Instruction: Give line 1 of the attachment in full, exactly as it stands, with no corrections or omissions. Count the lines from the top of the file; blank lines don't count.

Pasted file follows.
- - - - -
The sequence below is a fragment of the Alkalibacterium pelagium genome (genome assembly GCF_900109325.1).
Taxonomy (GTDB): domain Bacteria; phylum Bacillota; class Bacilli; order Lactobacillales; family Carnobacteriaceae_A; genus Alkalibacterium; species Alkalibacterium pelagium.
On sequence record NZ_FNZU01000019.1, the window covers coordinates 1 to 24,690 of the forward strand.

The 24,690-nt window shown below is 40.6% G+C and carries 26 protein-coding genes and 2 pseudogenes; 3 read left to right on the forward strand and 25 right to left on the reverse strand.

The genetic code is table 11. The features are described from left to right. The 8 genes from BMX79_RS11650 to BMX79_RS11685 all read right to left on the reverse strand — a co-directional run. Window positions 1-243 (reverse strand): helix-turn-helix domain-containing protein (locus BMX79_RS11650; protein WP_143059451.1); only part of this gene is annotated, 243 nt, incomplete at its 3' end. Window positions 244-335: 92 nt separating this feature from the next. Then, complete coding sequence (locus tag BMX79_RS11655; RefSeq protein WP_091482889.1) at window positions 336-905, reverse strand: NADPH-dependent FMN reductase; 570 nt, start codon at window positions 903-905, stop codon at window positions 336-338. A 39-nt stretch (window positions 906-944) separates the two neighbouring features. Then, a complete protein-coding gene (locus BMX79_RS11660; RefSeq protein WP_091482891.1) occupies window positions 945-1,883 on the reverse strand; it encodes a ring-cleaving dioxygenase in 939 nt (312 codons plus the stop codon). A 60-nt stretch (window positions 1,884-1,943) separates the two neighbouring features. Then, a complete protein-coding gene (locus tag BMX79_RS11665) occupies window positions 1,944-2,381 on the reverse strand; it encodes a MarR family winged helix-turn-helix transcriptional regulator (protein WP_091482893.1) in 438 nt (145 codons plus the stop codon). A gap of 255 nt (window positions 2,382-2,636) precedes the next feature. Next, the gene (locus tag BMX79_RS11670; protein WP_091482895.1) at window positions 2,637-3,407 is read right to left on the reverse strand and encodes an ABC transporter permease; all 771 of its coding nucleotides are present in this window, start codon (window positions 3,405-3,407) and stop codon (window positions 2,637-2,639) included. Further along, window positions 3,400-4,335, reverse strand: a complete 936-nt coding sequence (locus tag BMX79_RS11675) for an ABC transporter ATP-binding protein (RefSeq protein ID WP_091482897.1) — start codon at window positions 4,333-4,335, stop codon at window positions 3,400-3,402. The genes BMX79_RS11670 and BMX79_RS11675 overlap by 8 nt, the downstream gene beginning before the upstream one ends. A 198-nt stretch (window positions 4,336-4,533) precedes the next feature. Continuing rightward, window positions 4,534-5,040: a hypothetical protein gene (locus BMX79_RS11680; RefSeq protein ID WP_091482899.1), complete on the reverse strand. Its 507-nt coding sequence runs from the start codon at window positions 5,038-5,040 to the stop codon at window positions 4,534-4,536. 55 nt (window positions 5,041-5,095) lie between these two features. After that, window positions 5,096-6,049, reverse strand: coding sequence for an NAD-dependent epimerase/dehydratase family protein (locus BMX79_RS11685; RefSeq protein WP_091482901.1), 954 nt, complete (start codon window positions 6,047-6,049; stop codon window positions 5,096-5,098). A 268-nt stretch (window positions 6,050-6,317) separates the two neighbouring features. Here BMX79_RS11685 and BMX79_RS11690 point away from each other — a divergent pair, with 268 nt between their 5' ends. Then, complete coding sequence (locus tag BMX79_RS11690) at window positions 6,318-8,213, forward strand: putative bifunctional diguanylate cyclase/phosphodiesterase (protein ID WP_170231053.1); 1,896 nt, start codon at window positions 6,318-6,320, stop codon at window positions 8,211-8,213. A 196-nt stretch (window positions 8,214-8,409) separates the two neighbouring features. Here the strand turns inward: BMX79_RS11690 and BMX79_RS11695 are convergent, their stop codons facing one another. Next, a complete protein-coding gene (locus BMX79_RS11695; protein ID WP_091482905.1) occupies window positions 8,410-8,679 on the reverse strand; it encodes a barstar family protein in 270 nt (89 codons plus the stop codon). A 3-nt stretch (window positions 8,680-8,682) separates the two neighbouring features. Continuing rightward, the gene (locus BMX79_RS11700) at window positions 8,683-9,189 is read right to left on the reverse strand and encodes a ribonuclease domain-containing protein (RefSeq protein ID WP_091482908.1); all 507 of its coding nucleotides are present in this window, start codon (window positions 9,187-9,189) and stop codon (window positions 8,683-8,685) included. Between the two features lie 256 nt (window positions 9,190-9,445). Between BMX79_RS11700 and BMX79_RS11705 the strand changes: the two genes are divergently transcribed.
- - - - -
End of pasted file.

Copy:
The sequence below is a fragment of the Alkalibacterium pelagium genome (genome assembly GCF_900109325.1).